Written by Duncan Matthews, Treasurer, Rule Foundation
Earlier in 2019, the Rule Foundation in collaboration with the Rainbow New Zealand Charitable Trust, set out to answer the question, how does philanthropic funding that goes towards Rainbow (or LGBTIQA+) causes in Aotearoa stack up against that given internationally?
A report from the Global Philanthropy Project found that $0.17 of every $100 given via Philanthropy goes to LGBT causes internationally.
A brief summary of the methodology used was to send a survey out to funders (including via PNZ Giving Matters!) and funding recipients. From this survey, we captured a view of approximately 10-15% of total philanthropic giving in Aotearoa, and supplemented that with data from the Charities Services register for funding recipients.
Of funders who responded to the survey, the percentage of their total funding that went towards Rainbow causes ranged from 0.5% in 2016 to 1.1% in 2019, with a clear rising trend over the four years. In considering that those funders who responded to the survey were more likely predisposed to fund Rainbow causes already, we anticipate that the overall figure for Aotearoa is much lower.
This is borne out when we started to look at the sources of funding for recipient organisations. There was a strong increasing trend for income from the Regional Community Trusts and DIA funds (Lotteries, COGS), and fairly consistent income from what we termed ‘Donor advised and Private’ (including Donor advised funds, Private and Family Trusts, etc), and the total percentage of income for our Rainbow organisations derived from these sources was largely consistent with the percentage of total philanthropic giving in Aotearoa by type of funder (as reported in the PNZ 2014 Giving Report).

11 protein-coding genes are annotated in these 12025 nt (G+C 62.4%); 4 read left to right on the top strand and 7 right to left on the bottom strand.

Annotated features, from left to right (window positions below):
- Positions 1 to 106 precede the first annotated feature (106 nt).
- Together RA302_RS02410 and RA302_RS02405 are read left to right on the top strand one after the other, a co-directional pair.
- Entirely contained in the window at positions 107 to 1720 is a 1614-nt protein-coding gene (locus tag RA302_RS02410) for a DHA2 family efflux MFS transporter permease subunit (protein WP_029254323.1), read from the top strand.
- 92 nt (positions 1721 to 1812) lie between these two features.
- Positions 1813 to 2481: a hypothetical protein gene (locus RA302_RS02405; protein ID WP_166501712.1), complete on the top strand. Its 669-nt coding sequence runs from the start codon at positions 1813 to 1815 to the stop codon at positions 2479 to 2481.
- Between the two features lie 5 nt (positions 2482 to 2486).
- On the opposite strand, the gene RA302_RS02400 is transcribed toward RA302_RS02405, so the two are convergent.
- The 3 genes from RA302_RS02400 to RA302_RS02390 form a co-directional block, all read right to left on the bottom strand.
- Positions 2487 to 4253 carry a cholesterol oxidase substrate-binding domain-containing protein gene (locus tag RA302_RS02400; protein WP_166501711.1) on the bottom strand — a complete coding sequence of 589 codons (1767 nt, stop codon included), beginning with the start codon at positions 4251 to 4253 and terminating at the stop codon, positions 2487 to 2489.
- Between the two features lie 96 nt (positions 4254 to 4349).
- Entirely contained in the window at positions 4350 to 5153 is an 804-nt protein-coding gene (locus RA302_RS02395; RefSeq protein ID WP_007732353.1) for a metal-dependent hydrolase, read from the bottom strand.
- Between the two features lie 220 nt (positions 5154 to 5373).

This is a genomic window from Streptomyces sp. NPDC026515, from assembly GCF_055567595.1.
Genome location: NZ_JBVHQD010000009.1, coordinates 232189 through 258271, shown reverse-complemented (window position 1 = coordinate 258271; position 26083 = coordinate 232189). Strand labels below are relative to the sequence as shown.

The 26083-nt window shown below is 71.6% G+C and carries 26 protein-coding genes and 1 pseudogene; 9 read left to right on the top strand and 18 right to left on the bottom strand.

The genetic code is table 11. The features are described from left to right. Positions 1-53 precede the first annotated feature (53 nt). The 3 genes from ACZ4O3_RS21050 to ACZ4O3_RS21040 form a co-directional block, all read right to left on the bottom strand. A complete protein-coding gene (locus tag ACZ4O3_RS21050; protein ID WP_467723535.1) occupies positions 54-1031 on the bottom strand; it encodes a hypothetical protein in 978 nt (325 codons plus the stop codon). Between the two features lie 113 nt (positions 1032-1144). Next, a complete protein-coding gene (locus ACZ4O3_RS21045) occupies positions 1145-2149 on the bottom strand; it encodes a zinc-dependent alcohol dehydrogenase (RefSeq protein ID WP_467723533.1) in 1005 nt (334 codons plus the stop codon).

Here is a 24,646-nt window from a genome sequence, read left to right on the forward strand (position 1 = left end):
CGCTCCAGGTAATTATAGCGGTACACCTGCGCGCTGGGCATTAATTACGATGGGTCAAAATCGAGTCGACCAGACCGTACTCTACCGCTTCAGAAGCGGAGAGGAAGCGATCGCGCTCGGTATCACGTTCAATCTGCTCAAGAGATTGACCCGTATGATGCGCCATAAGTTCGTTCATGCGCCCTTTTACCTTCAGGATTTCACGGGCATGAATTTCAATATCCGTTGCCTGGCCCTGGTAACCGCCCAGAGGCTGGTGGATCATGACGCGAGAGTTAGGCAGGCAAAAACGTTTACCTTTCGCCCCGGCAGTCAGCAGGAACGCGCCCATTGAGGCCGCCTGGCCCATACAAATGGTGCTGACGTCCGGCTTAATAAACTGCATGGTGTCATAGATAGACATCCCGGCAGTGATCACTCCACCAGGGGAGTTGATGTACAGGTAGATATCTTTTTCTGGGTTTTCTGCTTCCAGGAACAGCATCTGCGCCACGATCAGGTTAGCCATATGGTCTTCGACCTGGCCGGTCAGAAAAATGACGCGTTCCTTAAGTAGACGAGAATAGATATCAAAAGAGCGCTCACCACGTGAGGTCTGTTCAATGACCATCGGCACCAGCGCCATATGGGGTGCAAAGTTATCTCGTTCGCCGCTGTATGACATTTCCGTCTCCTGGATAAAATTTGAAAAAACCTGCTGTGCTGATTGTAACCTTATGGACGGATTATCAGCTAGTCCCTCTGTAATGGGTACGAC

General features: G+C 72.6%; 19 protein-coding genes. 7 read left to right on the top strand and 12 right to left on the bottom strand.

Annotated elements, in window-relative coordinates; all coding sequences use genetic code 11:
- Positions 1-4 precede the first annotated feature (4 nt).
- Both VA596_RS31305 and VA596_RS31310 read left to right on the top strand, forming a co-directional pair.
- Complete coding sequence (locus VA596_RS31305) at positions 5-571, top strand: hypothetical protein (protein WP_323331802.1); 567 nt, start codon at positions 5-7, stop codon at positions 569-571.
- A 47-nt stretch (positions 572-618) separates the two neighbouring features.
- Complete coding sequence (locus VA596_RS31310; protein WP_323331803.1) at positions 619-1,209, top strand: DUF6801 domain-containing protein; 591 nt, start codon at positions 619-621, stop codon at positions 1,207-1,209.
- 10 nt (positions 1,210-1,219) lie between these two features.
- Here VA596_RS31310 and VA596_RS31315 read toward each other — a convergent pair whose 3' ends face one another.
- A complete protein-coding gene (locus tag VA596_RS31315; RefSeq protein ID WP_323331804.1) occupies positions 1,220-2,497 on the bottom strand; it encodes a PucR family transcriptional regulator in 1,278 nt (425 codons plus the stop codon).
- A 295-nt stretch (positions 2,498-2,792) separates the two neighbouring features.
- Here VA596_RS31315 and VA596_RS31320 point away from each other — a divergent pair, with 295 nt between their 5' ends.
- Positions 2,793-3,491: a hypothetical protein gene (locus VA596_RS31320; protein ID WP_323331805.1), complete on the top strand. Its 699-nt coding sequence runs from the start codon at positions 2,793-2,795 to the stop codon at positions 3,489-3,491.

A notable exception was the amount of funding derived from gaming and energy trusts. While gaming and energy trusts represented almost 50% of all philanthropic funding given in Aotearoa in 2014, only 2% of our recipient organisations income was derived from these sources from 2016 – 2019.
Another key finding was that the amount of funding given to Rainbow causes by funders significantly outstrips the total funding received by funding recipients in the survey, $2.0 million given vs $1.2 million received in 2019, with the trend showing the gap growing. One possible explanation for this is that an increasing number of mainstream (i.e., not Rainbow specific) organisations that are doing work in the Rainbow space. This is excellent news, as more organisations doing work in this area will increase the overall wellbeing for Rainbow communities. There is a caveat however, to ensure that organisations doing Rainbow work are doing so competently.
A positive finding is that Rainbow community organisations have well diversified sources of income. As seen in the chart, fully one third of income is derived from ‘other’ sources (being personal donations/bequests, or fee for service activities), with the remaining income a good balance between Philanthropic, Government and Business sources.
The findings presented here are preliminary, with the full report to be available in February 2020 – including a full answer to our initial question. A copy of the report will be made available to all PNZ members. Please feel free to contact Duncan on firstname.lastname@example.org if you have any questions or interest in this area!